ground- water, geo- statistics, environmental- engineering, earth- science

The Age of Consequences

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The thing I like best about “The Age of Consequences: The Foreign Policy and National Security Implications of Global Climate Change” is a quote from Thomas C. Schelling:

… a tendency in our planning to confuse the unfamiliar with the improbable. The contingency we have not considered looks strange; what looks strange is therefore improbable; what seems improbable need not be considered seriously

“The Ages of Consequences” is a report written by people who are or were advising key politicians in the US, or are in key positions at renowned research institutes. Currently, we do live in the “age of consequences” — bad things are happening and are happening very quickly. More quickly than we like to think. So the goal of this report is not to estimate what is with highest probability going to happen, but to look at the full range of things that seem plausible. Knowing this, it is not a surprise that the scenarios in this report are called expected, severe, and catastrophic. I’ve actually never read the apocalypse part of the bible. But what the catastrophic scenario looks like must come fairly close, which is the thing I like least about this report.

The catastrophic scenario, with average global temperatures increasing by 5.6°C by 2100, finds strong and surprising intersections between the two great security threats of the day—global climate change and international terrorism waged by Islamist extremists.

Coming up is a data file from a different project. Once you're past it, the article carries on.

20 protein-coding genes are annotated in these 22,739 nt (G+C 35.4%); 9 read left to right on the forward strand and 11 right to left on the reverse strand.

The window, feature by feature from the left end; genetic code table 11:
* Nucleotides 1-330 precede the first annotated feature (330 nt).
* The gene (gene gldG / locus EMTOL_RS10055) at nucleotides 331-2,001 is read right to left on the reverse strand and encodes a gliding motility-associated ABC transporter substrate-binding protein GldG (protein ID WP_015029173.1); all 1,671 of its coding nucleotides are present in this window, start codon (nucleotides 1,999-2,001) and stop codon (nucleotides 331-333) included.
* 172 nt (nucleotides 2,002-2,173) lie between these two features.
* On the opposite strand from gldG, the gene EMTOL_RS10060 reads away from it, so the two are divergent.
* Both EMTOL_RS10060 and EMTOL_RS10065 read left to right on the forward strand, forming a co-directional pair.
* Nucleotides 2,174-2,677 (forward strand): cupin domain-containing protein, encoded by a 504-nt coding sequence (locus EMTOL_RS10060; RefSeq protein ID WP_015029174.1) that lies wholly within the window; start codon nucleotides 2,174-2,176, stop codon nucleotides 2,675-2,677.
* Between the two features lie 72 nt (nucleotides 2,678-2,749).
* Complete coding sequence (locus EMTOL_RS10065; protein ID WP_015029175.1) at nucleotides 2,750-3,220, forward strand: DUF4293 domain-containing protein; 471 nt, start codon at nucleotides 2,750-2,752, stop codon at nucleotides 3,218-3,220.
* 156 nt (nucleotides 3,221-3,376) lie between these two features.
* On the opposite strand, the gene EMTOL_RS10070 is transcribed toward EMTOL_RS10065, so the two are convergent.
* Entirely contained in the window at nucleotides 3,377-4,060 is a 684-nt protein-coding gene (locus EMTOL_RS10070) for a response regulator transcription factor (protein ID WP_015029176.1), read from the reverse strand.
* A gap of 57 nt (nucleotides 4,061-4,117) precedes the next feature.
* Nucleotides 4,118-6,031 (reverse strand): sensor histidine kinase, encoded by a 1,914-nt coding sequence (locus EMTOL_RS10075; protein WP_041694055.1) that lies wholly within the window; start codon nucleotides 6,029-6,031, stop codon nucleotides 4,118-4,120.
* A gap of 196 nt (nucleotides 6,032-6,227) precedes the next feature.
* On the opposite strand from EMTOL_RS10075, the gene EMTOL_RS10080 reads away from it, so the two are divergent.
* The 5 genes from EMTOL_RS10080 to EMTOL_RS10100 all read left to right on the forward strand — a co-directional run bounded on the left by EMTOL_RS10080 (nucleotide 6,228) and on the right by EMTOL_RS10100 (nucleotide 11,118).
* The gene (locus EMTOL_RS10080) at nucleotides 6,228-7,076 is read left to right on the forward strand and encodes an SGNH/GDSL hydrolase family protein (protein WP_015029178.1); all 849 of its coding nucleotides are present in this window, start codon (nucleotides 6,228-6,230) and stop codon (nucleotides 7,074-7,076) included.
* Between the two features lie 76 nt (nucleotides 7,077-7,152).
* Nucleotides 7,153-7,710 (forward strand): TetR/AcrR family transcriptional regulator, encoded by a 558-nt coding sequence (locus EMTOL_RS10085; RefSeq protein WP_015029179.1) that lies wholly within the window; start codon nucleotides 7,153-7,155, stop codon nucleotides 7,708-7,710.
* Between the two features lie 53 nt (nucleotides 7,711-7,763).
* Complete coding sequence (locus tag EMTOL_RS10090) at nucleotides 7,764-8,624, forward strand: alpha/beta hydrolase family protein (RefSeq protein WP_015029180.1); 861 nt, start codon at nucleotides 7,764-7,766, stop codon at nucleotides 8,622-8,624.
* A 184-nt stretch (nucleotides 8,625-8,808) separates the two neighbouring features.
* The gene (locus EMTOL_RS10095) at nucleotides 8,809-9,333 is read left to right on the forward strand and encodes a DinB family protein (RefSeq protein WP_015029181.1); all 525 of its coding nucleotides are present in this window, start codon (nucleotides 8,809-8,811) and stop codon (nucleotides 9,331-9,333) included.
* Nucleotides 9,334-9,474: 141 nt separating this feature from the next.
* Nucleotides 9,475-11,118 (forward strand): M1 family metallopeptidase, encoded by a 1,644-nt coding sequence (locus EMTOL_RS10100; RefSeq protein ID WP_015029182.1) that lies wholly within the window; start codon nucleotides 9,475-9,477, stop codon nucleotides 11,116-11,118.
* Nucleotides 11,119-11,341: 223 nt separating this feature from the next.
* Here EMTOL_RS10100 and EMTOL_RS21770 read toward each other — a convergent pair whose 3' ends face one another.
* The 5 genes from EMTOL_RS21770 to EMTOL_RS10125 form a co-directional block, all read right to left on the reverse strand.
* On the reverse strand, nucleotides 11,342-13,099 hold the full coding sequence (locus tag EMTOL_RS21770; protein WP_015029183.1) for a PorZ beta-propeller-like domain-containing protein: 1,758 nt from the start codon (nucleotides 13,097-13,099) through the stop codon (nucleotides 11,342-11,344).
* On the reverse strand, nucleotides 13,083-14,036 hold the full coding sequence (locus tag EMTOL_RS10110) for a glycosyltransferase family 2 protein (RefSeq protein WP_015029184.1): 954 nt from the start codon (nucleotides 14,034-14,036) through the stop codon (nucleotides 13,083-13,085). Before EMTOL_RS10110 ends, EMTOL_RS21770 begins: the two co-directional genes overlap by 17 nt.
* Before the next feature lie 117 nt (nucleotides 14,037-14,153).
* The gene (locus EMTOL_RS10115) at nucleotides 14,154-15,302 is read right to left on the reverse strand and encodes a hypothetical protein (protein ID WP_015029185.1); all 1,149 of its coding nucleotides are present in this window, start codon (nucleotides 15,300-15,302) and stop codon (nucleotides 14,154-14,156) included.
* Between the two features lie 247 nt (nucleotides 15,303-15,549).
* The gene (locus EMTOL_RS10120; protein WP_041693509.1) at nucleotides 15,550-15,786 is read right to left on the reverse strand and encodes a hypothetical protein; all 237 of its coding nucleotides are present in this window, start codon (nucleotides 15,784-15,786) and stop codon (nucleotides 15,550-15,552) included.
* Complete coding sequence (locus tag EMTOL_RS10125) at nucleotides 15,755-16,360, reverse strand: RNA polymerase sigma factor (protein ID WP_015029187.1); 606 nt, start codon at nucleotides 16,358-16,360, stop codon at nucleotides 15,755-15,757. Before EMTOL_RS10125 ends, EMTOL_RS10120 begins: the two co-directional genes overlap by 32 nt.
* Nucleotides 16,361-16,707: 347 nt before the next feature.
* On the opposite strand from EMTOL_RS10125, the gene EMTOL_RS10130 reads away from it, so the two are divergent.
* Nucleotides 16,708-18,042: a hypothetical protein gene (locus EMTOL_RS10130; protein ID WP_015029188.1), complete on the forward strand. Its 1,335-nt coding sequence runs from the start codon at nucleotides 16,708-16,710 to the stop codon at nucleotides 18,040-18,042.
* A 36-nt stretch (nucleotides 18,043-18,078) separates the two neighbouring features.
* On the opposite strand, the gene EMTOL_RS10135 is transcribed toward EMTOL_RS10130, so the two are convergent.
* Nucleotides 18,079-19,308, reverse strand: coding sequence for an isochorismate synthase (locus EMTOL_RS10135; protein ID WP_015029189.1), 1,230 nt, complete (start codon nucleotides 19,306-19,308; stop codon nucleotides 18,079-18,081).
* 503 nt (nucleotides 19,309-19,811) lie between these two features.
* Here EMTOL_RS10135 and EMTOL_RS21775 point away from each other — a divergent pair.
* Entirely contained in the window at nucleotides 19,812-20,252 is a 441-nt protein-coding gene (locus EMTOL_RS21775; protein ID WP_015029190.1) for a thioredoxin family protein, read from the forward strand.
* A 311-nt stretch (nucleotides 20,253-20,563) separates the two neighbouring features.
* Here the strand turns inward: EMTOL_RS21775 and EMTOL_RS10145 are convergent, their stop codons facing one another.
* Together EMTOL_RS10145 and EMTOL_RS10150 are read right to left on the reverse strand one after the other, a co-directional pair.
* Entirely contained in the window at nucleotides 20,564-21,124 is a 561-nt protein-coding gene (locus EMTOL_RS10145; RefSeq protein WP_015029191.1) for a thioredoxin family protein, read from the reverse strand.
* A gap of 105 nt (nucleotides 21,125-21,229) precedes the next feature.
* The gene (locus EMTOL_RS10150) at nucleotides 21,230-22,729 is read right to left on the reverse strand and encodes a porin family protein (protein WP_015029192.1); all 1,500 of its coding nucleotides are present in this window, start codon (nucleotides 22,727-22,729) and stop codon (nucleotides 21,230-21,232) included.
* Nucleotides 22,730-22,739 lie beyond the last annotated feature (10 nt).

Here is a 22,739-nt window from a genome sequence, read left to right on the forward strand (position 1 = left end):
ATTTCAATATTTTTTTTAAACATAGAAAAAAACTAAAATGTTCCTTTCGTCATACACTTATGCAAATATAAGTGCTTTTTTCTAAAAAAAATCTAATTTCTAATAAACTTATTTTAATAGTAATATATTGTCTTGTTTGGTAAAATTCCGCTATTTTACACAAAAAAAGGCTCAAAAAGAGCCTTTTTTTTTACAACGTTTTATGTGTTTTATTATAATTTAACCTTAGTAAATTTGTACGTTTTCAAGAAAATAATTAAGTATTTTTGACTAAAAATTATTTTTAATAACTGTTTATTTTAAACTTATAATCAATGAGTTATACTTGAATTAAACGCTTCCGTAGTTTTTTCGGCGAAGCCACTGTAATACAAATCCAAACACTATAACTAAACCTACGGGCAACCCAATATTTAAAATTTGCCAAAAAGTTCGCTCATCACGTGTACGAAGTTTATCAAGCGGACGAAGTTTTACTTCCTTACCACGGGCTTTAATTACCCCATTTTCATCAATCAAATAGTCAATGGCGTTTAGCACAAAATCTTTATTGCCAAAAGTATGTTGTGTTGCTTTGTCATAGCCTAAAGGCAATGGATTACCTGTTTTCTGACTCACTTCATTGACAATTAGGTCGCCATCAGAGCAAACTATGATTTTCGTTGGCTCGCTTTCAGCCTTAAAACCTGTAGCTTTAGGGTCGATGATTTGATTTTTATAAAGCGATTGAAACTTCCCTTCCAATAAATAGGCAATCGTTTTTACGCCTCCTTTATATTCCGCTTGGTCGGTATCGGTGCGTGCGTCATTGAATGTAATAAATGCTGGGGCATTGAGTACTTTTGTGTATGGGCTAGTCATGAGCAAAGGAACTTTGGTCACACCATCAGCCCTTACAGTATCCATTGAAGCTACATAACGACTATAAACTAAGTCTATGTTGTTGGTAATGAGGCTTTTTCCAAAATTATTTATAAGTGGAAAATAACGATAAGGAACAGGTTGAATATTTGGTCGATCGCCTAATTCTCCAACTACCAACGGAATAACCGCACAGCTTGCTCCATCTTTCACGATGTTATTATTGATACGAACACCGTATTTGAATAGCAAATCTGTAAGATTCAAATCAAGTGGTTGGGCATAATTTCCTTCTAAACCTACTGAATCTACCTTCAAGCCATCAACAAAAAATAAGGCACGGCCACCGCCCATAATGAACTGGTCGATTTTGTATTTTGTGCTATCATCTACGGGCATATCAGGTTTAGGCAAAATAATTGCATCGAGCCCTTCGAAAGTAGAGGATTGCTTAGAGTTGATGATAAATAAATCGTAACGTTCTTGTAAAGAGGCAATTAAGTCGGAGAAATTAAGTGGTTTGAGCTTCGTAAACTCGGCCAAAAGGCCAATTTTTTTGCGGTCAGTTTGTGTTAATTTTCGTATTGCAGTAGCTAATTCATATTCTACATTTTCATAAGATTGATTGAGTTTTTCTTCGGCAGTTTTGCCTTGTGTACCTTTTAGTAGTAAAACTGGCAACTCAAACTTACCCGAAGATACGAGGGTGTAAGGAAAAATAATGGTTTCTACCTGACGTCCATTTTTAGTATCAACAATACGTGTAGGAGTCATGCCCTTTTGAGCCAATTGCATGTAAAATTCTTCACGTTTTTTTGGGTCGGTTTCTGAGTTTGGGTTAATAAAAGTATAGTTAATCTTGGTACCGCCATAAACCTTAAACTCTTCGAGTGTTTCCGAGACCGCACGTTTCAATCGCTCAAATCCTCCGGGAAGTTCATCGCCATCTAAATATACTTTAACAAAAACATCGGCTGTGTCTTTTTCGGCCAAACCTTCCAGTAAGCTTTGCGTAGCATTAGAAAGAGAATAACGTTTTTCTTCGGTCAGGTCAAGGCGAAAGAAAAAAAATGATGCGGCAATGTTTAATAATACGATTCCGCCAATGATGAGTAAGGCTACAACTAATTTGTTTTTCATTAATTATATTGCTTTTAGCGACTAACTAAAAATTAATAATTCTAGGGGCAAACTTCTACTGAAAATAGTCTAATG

Further interesting points raised in this report include:

  • Perhaps the most worrisome problems associated with rising temperatures and sea levels are from large-scale migrations of people —- both inside nations and across existing national borders.

  • The term “global climate change” is misleading in that many of the effects will vary dramatically from region to region.

  • A few countries may benefit from climate change in the short term, but there will be no “winners.”

  • Climate change effects will aggravate existing international crises and problems.

  • We lack rigorously tested data or reliable modeling to determine with any sense of certainty the ultimate path and pace of temperature increase or sea level rise associated with climate change in the decades ahead [see the post on measuring things].

Focus on Water

There is a rather interesting section focussing on how climate change effects water resources

As noted in the historical survey in the next section of this report, there is a long record of states dealing with scarcity of water. Given that history, it’s not surprising that much has been written on the subject, including the relationship between access to water and conflict. This body of literature is important, both because water scarcity is predicted to be one consequence of global warming and because it affects our understanding of the climate change debate.

The historical record shows that water scarcity has resulted in both conflict and cooperation. The Environmental Change and Security Program at the Smithsonian Institution’s Woodrow Wilson Center highlighted this dichotomy that environmental challenges such as climate change can threaten or bolster human security. “These factors can contribute to conflict or exacerbate other causes such as poverty, migration, and infectious diseases,” the group stated. “However, managing environmental issues and natural resources can also build confidence and contribute to peace by facilitating cooperation across lines of tension.”